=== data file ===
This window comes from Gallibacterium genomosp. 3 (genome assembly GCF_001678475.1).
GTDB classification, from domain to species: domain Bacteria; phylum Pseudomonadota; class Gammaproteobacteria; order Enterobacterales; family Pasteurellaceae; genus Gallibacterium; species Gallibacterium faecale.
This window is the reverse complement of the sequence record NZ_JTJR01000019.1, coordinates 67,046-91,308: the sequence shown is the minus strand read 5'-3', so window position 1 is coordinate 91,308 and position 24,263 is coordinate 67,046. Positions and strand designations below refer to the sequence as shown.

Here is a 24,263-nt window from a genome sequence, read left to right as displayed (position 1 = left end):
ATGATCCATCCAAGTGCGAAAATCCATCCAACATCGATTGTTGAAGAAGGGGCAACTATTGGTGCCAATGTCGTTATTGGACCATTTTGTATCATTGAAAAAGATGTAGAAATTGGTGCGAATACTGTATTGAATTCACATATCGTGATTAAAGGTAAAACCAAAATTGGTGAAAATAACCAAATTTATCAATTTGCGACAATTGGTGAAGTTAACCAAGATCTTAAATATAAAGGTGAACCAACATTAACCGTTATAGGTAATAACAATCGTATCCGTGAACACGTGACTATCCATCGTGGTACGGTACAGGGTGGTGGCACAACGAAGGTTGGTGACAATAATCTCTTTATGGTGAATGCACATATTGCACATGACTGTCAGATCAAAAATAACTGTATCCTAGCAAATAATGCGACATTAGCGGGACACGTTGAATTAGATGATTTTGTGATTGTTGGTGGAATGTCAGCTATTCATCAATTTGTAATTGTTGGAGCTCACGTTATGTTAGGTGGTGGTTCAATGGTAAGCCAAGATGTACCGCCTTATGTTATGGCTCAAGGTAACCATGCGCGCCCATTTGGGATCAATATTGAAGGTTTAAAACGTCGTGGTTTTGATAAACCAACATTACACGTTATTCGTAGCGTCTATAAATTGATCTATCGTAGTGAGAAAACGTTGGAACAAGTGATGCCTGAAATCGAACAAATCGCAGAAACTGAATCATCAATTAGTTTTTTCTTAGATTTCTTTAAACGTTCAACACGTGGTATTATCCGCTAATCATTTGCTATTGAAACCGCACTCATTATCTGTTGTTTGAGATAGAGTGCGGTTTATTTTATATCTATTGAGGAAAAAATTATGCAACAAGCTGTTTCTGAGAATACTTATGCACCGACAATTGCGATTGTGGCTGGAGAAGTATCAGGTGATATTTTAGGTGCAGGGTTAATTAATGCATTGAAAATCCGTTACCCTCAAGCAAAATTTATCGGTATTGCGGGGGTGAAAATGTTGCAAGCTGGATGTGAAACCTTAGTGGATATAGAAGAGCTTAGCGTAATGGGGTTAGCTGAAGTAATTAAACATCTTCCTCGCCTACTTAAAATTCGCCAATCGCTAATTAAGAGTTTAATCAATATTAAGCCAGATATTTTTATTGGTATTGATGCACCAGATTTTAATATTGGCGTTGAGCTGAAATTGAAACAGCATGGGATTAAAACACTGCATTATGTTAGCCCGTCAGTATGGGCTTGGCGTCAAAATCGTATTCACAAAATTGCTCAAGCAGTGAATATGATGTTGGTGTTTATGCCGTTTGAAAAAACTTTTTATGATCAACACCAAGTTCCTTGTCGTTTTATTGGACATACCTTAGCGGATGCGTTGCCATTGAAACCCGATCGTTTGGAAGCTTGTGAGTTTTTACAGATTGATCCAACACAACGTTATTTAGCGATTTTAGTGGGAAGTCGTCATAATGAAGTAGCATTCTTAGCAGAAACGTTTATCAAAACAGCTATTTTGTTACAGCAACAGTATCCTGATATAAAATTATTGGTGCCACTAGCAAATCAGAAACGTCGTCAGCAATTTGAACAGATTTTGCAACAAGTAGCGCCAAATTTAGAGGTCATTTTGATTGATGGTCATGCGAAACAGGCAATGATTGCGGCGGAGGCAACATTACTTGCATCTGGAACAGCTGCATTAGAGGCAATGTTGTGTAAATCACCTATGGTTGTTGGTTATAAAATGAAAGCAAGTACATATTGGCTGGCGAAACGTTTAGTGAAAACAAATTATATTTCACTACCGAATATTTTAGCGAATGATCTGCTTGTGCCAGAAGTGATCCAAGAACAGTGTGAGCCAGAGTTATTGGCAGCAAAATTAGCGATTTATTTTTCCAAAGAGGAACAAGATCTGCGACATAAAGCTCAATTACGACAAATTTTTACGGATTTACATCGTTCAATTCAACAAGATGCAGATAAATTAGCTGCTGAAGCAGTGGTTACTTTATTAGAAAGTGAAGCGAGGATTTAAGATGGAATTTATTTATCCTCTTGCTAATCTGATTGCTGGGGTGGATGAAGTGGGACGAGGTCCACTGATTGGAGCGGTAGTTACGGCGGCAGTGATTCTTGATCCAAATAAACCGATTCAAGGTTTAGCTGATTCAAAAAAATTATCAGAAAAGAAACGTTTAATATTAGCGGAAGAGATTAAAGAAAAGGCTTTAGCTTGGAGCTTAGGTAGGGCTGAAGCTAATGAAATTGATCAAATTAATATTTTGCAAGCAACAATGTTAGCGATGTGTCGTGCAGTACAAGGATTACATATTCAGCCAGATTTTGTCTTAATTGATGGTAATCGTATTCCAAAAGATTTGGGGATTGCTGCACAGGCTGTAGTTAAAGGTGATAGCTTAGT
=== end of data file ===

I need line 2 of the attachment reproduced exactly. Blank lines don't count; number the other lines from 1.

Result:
GTDB classification, from domain to species: domain Bacteria; phylum Pseudomonadota; class Gammaproteobacteria; order Enterobacterales; family Pasteurellaceae; genus Gallibacterium; species Gallibacterium faecale.